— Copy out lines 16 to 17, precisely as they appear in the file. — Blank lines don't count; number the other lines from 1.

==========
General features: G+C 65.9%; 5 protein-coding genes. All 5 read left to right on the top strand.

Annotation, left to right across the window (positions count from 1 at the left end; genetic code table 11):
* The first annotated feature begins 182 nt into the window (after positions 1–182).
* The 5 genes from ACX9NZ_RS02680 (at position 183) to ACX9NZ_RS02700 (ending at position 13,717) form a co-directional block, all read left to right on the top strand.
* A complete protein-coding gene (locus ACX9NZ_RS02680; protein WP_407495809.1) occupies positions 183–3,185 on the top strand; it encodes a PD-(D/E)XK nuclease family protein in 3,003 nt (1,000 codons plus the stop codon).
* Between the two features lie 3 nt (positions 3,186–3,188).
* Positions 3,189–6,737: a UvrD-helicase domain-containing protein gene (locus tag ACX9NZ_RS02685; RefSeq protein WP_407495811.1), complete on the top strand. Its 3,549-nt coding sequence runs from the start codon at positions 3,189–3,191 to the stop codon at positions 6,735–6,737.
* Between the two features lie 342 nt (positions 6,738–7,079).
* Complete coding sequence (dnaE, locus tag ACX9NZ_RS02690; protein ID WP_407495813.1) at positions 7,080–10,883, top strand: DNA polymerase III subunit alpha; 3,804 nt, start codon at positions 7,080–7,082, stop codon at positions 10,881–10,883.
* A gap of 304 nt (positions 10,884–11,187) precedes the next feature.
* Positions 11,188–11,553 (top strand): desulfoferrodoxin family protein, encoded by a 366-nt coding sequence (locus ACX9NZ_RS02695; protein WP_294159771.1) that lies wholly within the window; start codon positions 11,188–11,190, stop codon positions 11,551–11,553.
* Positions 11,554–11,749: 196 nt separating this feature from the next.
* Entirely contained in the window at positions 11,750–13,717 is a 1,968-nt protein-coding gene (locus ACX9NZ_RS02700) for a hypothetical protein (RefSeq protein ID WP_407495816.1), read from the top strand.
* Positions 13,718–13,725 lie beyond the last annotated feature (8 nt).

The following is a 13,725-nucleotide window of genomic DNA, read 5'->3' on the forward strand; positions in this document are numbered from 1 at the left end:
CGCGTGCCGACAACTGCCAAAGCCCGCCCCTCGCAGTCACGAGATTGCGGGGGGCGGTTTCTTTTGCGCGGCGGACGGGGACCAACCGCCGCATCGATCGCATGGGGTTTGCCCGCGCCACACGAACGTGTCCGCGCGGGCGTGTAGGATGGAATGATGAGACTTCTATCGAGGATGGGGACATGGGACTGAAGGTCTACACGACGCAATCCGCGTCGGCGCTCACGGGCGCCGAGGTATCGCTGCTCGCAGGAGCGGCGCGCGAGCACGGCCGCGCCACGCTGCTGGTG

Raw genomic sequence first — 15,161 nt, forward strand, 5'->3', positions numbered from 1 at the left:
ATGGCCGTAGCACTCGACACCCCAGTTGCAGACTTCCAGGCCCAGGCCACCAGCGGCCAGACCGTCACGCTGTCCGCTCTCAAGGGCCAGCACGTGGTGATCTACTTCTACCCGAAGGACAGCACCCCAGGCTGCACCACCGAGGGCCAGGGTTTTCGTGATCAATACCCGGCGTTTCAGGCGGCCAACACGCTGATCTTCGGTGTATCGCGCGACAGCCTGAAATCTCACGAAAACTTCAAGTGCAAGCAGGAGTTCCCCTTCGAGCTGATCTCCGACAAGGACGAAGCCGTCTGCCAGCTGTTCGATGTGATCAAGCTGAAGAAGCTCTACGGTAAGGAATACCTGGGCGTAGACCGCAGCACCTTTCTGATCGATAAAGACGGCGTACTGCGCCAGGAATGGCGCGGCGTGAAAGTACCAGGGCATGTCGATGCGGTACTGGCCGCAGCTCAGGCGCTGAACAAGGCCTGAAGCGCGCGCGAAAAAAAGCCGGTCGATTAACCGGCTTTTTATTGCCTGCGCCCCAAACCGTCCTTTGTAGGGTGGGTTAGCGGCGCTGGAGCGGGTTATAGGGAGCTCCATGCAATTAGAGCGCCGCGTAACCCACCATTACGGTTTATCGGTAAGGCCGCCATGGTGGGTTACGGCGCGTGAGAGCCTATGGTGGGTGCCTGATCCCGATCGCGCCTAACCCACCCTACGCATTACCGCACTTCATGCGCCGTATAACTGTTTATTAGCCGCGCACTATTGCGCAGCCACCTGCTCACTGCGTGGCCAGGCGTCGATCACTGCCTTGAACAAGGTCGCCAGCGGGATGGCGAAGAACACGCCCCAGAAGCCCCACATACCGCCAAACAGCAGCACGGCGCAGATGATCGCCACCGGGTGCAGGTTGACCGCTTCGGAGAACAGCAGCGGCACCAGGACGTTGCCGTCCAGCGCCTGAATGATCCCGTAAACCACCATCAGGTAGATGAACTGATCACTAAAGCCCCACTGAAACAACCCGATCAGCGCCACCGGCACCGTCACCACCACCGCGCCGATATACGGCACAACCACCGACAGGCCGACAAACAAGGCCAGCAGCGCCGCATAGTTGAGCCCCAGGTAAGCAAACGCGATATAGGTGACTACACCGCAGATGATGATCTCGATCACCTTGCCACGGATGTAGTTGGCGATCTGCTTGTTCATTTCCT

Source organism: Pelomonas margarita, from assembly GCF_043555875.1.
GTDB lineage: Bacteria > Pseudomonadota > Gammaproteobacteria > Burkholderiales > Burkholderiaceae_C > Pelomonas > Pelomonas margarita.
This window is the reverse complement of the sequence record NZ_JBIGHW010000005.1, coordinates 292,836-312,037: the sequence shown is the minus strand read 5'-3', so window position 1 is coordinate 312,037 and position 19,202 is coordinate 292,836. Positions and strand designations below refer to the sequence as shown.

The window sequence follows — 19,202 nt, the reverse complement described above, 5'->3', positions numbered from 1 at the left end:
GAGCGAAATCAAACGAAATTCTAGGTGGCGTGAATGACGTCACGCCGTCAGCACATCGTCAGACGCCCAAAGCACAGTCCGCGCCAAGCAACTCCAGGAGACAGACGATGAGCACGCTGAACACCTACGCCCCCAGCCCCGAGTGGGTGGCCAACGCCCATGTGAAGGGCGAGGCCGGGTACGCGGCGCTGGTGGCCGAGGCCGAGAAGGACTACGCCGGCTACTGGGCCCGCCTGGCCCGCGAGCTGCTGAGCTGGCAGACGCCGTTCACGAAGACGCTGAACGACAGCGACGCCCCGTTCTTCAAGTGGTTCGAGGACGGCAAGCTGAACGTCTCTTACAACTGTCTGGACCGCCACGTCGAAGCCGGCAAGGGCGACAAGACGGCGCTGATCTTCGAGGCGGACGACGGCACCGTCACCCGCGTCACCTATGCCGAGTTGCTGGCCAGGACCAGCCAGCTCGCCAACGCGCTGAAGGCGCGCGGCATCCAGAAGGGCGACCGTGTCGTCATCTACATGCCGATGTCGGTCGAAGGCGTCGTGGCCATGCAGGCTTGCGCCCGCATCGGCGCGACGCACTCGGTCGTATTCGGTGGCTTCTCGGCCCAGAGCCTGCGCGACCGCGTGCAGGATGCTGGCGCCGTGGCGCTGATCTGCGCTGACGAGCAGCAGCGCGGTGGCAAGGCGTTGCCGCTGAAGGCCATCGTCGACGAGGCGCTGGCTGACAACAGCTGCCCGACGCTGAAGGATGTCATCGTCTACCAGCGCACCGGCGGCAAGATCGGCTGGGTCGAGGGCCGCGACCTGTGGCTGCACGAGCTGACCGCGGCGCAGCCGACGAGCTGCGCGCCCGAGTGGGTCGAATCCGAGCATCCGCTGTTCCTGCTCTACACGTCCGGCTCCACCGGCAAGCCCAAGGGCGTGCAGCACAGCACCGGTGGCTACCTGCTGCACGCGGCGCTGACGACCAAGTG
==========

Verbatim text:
CGCGTGCCGACAACTGCCAAAGCCCGCCCCTCGCAGTCACGAGATTGCGGGGGGCGGTTTCTTTTGCGCGGCGGACGGGGACCAACCGCCGCATCGATCGCATGGGGTTTGCCCGCGCCACACGAACGTGTCCGCGCGGGCGTGTAGGATGGAATGATGAGACTTCTATCGAGGATGGGGACATGGGACTGAAGGTCTACACGACGCAATCCGCGTCGGCGCTCACGGGCGCCGAGGTATCGCTGCTCGCAGGAGCGGCGCGCGAGCACGGCCGCGCCACGCTGCTGGTG

Raw genomic sequence first — 15,161 nt, forward strand, 5'->3', positions numbered from 1 at the left: